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Dunseverick to Ballycastle

1 day paddle passing by or under Carrick-a-Rede Rope Bridge

7 Nautical Miles
Nearest Town
Route Shape
OS Map
OSNI Discoverer Map Series 1:50,000 Sheet 5
Access Point
Dunserverick Harbour - C000445
Egress Point
Ballycastle - D121414


Points of Interest

Portbradden, Whitepark Bay, Ballintoy Harbour, Carrick-a-rede Rope Bridge, Ballycastle.


Rock stacks, small bays and banks of seaweed washed up typify the coast to Whitepark Bay. From the eighteenth
century to the 1930s, this was a busy shore, the white smoke of kelp burners marking small kilns where the dried seaweed was melted down to produce kelp, rich in useful salts.

The pier at Portbraddan (Port of the Salmon) is private, with the smallest church in Ireland tucked in at the south end of the white and blue Millhouse. Otters occasionally visit the
shore below the holiday homes.

Whitepark Bay, with surf and tide rips, is dominated by chalk and is noted for its archaeological sites, including a Stone Age settlement where excavations revealed food
remains such as the bones of the now extinct great auk. Exposed beds of soft lias clay contain fossils, such as the gryphae “Devil’s toenails”, an ancient bivalve shell.

Major geological faulting created the tilted rock stacks on the approach to Ballintoy Harbour. This picturesque haven with its lime kilns was once a lively place where burnt lime
was exported and fishing boats were busy. Note the extraordinary structure of Bendoo House on a corner above the harbour, where Cornish artist Newton Penprase (died 1978) laboured single-handed for forty years to create an eccentric home.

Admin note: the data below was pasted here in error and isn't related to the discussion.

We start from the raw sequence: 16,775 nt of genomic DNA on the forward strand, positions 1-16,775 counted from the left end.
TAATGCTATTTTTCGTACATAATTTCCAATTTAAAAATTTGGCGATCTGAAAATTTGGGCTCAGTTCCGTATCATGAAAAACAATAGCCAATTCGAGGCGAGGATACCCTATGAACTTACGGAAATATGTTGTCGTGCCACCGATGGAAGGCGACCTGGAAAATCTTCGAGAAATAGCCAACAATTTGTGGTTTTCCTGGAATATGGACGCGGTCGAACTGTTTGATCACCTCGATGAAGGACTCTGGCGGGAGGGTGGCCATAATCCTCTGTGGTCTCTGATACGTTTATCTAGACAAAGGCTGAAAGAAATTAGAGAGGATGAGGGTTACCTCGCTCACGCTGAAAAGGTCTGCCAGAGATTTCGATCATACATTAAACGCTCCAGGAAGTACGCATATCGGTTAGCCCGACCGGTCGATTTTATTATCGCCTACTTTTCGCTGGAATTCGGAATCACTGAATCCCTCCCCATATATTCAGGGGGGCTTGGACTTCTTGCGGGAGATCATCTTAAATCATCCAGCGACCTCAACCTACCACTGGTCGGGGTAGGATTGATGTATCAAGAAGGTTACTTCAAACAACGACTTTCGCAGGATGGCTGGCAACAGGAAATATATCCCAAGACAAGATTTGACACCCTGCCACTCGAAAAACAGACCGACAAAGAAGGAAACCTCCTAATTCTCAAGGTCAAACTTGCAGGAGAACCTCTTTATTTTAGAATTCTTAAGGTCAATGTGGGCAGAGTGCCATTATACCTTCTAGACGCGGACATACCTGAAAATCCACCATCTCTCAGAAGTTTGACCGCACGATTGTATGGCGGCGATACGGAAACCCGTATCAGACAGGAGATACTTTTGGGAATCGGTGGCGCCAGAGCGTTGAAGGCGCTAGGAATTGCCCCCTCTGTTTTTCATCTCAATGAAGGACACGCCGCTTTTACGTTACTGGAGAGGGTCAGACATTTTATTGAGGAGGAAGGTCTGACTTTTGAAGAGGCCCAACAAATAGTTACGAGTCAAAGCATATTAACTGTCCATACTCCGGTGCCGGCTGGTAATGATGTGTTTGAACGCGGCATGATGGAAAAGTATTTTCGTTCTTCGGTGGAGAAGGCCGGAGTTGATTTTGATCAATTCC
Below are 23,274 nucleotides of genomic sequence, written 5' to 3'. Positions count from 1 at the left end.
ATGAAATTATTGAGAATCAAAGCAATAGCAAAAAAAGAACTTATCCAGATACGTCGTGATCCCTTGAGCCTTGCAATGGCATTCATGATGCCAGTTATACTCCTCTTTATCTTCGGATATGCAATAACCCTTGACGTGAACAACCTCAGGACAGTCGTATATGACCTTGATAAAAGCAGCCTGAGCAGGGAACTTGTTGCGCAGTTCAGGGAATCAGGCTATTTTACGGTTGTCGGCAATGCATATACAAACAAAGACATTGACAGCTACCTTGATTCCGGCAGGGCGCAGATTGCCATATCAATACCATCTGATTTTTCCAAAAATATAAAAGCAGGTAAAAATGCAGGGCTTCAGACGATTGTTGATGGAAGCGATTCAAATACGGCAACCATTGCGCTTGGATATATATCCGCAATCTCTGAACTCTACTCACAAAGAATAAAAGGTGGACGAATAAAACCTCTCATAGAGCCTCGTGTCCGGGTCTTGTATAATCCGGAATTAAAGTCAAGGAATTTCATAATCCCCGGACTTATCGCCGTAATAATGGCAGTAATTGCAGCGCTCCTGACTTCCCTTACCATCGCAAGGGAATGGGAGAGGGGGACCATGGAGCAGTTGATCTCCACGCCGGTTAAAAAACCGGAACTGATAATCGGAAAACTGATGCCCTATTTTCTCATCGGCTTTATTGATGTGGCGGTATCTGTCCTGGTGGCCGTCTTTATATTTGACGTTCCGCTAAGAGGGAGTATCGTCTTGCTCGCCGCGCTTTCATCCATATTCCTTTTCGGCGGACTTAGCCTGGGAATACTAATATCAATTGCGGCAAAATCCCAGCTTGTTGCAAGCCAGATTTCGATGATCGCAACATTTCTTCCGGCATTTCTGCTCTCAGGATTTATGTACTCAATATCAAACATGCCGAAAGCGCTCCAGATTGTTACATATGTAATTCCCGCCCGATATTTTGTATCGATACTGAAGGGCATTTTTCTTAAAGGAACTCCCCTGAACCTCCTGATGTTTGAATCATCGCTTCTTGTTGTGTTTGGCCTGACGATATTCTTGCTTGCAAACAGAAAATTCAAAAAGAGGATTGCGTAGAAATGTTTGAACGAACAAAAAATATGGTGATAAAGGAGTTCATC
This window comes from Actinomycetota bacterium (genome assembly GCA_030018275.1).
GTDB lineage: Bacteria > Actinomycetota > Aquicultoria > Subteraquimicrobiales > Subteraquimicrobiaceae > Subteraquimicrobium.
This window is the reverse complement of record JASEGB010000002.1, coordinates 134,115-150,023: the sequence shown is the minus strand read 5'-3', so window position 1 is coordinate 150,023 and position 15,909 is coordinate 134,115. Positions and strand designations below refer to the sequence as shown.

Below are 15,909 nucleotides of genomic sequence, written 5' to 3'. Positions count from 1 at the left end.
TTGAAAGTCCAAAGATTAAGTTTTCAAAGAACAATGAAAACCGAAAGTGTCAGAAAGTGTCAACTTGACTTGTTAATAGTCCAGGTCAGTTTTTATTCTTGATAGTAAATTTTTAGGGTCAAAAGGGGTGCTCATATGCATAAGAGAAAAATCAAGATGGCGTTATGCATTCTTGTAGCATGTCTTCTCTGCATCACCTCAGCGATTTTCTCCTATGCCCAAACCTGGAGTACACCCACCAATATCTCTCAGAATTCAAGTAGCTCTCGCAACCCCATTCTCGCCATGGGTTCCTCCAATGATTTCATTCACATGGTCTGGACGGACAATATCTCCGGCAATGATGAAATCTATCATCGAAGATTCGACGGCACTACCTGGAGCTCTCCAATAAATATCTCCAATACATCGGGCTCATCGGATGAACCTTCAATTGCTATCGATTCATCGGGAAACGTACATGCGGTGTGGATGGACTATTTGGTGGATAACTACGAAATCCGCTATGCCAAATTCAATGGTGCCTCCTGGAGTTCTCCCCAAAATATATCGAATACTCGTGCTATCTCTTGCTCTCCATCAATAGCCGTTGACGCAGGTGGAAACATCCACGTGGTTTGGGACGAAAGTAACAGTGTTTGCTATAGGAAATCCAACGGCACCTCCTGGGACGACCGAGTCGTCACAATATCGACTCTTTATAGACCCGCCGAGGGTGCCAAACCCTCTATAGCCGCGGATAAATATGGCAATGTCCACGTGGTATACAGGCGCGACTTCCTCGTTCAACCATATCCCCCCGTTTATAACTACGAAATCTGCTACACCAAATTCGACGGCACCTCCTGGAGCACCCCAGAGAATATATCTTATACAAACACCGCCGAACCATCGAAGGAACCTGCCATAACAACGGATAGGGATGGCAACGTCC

Beyond the harbour there is a sand bank that breaks in heavy swell with a strong tide race in the bay and on the seaward side of Sheep Island. A partial reef between the island and the former chalk quarry of Larrybane is best
passed through the gap close to the sea stack. A spectacular stalactite cave can be found midway along the limestone shore leading to the tiny archipelago of Carrick-a-Rede and its famous rope bridge.

Today, tourists can be thrilled or scared crossing the bridge, once used by salmon fishermen whose cottage remains tucked under the eastern cliff. Breeding razorbill, guillemot, kittiwake and fulmar are noisy as you pass their colonies and, given enough water, kayak under the bridge.

A magnificent cave opens past the east side of the islands, and a little further on is the amazing chasm known as the Giant’s Cut. At the chalk headland of Kinbane with its ruined castle and abandoned fishery it is possible to kayak through a tunnel in the headland at certain states of the tide. Beware of the reef and swirl around Carrickmannon Rock, where Ireland’s Neptune Manannán mac Lir and his horse Enbar ruled the waves. A short paddle past the hidden wood of Portnakillew, a regular haunt for buzzards, takes you to a section of fine cliffs and caves finishing in
Ballycastle Harbour.

Getting to the Start

From Portrush take the A2/Bushmills Road east from Portrush. Continue along the A2 through Bushmills. Continue to follow the A2 and eventually turn left onto the B147/Causeway Road. Take the last road on the left close to the coastline before the B147 rejoins the A2.

Photo Gallery

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